August 14

Reading with technology – an update!

This post is an update to the most popular post on this site – Guided Reading on the iPad. This post has been read thousands of times, and lots of the apps and ideas there are still relevant, but times are changing and I thought it would be interesting to revisit at why using a tablet like device can be beneficial for reading. I won’t go through the activities and ideas in detail, instead I’ll look at what else has been happening with technology and reading in the classroom.

Not just the iPad

Much of the two year old post was based on my work which was specific to iPads. My experiences have now been across chrome, android and kindle devices. Much of what I wrote about in my initial post still rings true and there is now a huge increase in apps available for all platforms, and indeed all devices can be seen in the classroom.

Group work:

if you are organised into groups, tablet devices work very well. Many of the apps detailed in the previous post are now available for android, including the fab Explain Everything (which as I write this is also coming to Chrome) and there are some really great apps out there for testing word skills, spelling, sentence structure etc. Obviously it depends what your focus is, but I know that with the increased focus on spelling and grammar many great apps are appearing that would work great as a paired activity.

 

Some of the new iPad apps i've bee using

 

  • Alan Peat’s apps include grammar references, word play games and references for the national curriculum. iPad and android. Works very well on small screens.
  • Puppet Pals on the iPad has had a complete overall with Puppet Pals 2 – and is jam packed with even more features.
  • Book Creator is now also available on Android, and remains a brilliant way to get children to create something quickly, or work as a group to repsond to something
  • Google apps have a wide variety of word processing, comic creating, animating etc. The collaborative nature of these, as well as the way in which teachers can be involved make them ideal for responding to text work (interviewing, imagining endings and so on).
  • Web sites such as Oxford Owls who have online books, with partners and tasks such as reviewing orquestioning each other children can get alot from these services.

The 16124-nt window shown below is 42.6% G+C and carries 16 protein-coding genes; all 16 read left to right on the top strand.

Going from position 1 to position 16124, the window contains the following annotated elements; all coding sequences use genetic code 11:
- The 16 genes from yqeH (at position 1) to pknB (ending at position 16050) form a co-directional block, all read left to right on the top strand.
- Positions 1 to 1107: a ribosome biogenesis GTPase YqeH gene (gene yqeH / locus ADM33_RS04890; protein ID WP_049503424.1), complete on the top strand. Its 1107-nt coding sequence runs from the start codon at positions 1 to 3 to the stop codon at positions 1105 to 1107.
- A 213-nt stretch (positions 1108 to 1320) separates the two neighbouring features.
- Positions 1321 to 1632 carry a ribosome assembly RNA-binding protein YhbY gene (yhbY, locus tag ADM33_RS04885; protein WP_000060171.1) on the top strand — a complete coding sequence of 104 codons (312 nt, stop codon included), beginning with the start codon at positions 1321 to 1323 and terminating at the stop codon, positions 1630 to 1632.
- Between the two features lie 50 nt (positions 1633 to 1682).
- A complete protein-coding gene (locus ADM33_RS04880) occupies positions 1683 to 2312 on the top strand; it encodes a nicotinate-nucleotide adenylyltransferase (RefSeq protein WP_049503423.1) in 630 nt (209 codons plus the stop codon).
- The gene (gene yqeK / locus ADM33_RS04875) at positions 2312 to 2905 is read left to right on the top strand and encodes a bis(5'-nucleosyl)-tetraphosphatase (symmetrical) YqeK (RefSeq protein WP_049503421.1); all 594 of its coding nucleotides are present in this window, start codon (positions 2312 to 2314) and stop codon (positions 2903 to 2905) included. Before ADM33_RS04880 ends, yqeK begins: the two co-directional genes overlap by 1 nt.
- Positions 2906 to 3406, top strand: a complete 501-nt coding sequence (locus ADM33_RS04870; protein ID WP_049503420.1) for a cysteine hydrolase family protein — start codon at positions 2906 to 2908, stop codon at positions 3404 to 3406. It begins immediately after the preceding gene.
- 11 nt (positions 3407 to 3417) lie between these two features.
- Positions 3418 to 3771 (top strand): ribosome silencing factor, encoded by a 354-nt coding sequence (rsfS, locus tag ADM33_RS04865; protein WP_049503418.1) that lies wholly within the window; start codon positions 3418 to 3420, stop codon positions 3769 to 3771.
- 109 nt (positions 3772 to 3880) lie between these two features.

Individual work

Putting aside the individual scope for production and creation eBooks with features such as dictionaries, links to other books and read along (or aloud) features are now mich more common. Kindles have worked very well in my experience alongside the traditional classroom library, can be seen as a reward (though not always!) and borrowed by children who may benefit. Alternatively a class reader on the kindle, then used with targeted readers has also worked very well. Motivation, easier to read text (often resulting in a feeling that they are reading more) and cheaper books. Kindles are also much cheaper than some tablets, and don’t have so much distraction (though they are online now) – turning parental controls on however is a very simple process. Other than that publishers are coming round to putting books out electronically, and they can be a huge space saver in the classroom.

There has been a huge increase in story telling apps. Many I discussed already elsewhere on this site – I always enjoy reviewing these as some of them are absolutely gorgeous. There have been some great new ones as well. Mr Glue is an iPad app which supports the retelling and creation of books. Me Books is a fabulously creative book app on both android and iPad. Story telling apps should all now include recording, breat voice acting, recording of your own, and some level of control over how the narrative paces. It’s worth asking the developer for a free trial before you commit the school!

Mr Glue Stories - easy and fun

 

I hope this update proves useful for those of you using digital technologies in the classroom. Please let me know what you’ve found useful in the classroom!


Resources:

What is guided reading? A guide from Scholastic!

Top Tips for using Kindles in the Classroom

 

April 29

Using Comic Books in the Classroom

 

I have regularly used comic books in class, and have been known to buy in bulk from charity shops / ebay – then spend hours trawling them to find suitable and good-condition ones! Happily, it seems tablet computers have made that a thing of the past! The crisp and clear screens are perfect for displaying the comics and they don't suffer from wear and tear!

Comics are useful in a variety of situations – and the 'classic' universes – Batman/Superman/X-Men and so on are very popular and well known with the children.

There are others available though, classic stories in comic form, other characters and less well-known superheroes. This means that, given some ownership, children could find comics that they enjoy and that they may not normally have access to. Forming opinions, reading for pleasure and following long story arcs are all perfectly possible.


Why Comics?

Comics allow for the children to read independently as well as group focus for guided reading. The characters and narrative tend to be well suited to focused work and many of the children are familiar with the setting as they recognise them from movies or games.

  • In guided reading, the visual aspect of comics means that children can practice many skills (inferring, predicting) without worrying too much about the actual text.
  • Use as you would a usual text – the same questioning and activities can still apply.